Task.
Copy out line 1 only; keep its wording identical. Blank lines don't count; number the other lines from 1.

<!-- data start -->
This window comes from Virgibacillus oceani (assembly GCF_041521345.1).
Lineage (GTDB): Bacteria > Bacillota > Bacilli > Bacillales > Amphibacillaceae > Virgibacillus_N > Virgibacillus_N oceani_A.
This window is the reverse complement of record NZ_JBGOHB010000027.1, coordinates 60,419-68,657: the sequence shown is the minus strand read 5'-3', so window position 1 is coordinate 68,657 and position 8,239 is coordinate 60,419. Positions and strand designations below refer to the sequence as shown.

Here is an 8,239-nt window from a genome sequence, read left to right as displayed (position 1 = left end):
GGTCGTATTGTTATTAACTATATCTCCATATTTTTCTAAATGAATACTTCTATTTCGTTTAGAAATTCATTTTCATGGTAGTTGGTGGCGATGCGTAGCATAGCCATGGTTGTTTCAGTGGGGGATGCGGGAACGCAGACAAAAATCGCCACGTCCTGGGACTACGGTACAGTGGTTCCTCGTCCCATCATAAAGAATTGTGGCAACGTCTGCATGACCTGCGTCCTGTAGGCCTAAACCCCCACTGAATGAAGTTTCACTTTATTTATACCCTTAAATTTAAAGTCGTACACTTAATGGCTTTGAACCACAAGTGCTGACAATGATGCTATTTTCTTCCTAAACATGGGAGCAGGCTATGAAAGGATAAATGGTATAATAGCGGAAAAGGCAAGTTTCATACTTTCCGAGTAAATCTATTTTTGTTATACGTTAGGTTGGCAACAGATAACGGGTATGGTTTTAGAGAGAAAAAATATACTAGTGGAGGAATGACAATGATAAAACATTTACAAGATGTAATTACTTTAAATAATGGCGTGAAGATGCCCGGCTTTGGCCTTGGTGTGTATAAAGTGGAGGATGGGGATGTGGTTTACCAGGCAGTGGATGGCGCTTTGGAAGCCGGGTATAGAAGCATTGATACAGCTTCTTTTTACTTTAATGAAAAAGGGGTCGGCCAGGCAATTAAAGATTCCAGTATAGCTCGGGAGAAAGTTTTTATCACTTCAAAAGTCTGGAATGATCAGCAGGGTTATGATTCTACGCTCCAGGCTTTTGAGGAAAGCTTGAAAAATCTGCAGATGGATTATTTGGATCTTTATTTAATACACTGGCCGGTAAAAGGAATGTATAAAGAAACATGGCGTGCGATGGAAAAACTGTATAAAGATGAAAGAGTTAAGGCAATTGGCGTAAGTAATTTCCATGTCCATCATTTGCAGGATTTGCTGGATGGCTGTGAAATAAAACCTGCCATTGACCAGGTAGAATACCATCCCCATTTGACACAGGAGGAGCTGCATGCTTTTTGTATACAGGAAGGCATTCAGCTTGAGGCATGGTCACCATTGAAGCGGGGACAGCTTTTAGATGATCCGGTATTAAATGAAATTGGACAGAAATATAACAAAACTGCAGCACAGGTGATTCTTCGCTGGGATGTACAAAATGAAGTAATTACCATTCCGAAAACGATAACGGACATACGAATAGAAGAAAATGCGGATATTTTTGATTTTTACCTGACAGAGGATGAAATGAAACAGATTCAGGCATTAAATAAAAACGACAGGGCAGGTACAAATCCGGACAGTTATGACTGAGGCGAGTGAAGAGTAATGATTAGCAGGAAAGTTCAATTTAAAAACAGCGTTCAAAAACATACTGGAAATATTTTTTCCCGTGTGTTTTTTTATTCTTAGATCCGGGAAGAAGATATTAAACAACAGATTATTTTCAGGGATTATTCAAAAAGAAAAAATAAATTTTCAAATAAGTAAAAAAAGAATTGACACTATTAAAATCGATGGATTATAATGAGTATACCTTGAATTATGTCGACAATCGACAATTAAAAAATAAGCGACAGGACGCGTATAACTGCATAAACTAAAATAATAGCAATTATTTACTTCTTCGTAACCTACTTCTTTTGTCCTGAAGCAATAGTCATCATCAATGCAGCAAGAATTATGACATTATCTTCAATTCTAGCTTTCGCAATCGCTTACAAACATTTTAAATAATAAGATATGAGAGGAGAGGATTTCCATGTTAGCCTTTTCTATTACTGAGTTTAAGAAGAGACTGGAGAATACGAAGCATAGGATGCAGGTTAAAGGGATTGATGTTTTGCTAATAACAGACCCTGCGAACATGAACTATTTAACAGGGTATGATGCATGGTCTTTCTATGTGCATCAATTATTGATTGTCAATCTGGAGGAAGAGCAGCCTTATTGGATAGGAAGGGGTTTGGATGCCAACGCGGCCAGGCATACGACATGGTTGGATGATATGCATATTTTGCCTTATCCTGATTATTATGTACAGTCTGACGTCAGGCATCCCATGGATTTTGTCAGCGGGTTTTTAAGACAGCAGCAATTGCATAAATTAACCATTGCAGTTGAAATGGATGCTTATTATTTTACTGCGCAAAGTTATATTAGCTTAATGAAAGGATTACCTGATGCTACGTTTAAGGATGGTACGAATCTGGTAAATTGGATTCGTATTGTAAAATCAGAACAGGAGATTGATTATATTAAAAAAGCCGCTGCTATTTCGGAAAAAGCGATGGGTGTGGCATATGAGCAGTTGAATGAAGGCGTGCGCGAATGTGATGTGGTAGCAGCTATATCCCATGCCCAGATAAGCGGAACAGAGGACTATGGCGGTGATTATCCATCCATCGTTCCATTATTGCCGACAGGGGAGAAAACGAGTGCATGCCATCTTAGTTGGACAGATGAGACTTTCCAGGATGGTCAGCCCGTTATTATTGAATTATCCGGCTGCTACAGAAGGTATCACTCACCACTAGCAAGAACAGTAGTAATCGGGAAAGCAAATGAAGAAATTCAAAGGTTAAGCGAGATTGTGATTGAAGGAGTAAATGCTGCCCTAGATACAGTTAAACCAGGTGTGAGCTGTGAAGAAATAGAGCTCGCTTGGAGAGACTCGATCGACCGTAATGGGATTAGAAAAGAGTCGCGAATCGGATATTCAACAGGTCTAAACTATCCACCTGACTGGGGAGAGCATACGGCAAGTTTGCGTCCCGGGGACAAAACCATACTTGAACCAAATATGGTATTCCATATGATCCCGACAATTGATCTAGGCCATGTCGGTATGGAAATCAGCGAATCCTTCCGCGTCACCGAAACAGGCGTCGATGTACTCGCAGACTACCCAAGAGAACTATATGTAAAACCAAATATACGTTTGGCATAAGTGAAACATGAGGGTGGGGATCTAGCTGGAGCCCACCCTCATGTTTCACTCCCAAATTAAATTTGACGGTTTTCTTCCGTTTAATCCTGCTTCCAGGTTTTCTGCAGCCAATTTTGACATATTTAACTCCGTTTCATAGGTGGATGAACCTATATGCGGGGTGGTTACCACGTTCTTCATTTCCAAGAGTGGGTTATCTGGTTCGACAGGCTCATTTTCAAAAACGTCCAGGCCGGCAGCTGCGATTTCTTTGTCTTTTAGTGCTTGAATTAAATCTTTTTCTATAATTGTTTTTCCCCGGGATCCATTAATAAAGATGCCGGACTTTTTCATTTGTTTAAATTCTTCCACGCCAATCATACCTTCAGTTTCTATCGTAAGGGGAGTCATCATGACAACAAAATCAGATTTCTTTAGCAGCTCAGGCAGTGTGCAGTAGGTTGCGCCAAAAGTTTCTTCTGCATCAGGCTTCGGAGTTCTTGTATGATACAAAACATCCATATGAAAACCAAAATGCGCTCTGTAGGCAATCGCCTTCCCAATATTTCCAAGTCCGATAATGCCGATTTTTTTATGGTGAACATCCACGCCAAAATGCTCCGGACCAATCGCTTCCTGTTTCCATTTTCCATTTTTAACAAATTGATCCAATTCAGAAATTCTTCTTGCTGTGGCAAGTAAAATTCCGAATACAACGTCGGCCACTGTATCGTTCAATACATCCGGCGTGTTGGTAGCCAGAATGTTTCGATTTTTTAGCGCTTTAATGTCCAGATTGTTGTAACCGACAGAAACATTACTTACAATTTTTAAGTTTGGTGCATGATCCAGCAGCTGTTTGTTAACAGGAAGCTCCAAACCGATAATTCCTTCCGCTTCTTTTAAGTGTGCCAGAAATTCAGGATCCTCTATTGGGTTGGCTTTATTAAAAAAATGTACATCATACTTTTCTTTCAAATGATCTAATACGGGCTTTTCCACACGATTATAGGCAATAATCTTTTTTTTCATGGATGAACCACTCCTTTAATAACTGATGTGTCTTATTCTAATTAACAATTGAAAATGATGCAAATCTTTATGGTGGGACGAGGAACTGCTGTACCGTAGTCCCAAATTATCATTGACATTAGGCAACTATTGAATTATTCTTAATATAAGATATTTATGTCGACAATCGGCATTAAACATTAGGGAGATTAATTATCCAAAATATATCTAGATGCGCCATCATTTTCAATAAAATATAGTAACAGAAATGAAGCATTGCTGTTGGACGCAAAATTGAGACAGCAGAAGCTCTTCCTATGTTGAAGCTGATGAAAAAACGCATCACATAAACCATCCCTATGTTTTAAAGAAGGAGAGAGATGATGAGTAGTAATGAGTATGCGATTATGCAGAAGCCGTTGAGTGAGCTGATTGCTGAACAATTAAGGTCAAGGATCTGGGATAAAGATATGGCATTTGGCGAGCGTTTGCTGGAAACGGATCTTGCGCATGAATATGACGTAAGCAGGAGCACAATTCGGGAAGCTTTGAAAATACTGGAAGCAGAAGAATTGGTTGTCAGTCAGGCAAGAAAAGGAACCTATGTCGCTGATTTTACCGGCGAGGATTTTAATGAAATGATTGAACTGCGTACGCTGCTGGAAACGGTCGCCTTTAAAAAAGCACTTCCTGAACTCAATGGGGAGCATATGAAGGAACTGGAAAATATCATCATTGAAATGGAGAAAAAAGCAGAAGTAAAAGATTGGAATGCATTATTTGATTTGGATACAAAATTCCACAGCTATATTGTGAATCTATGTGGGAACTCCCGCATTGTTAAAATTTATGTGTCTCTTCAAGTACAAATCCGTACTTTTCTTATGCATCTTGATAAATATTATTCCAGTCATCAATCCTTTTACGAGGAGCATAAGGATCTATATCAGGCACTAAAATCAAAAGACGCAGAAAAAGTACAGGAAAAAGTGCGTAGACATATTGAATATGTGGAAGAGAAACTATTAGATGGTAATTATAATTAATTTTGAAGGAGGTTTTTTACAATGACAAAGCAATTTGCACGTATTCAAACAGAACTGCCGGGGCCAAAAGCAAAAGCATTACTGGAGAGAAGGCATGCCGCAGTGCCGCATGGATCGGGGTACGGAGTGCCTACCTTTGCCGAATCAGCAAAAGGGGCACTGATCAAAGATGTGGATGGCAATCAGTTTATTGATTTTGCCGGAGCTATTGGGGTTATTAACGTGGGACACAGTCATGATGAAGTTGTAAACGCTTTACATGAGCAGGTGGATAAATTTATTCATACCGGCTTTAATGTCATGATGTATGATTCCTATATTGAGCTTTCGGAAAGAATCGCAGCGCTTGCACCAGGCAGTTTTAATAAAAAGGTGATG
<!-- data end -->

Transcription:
This window comes from Virgibacillus oceani (assembly GCF_041521345.1).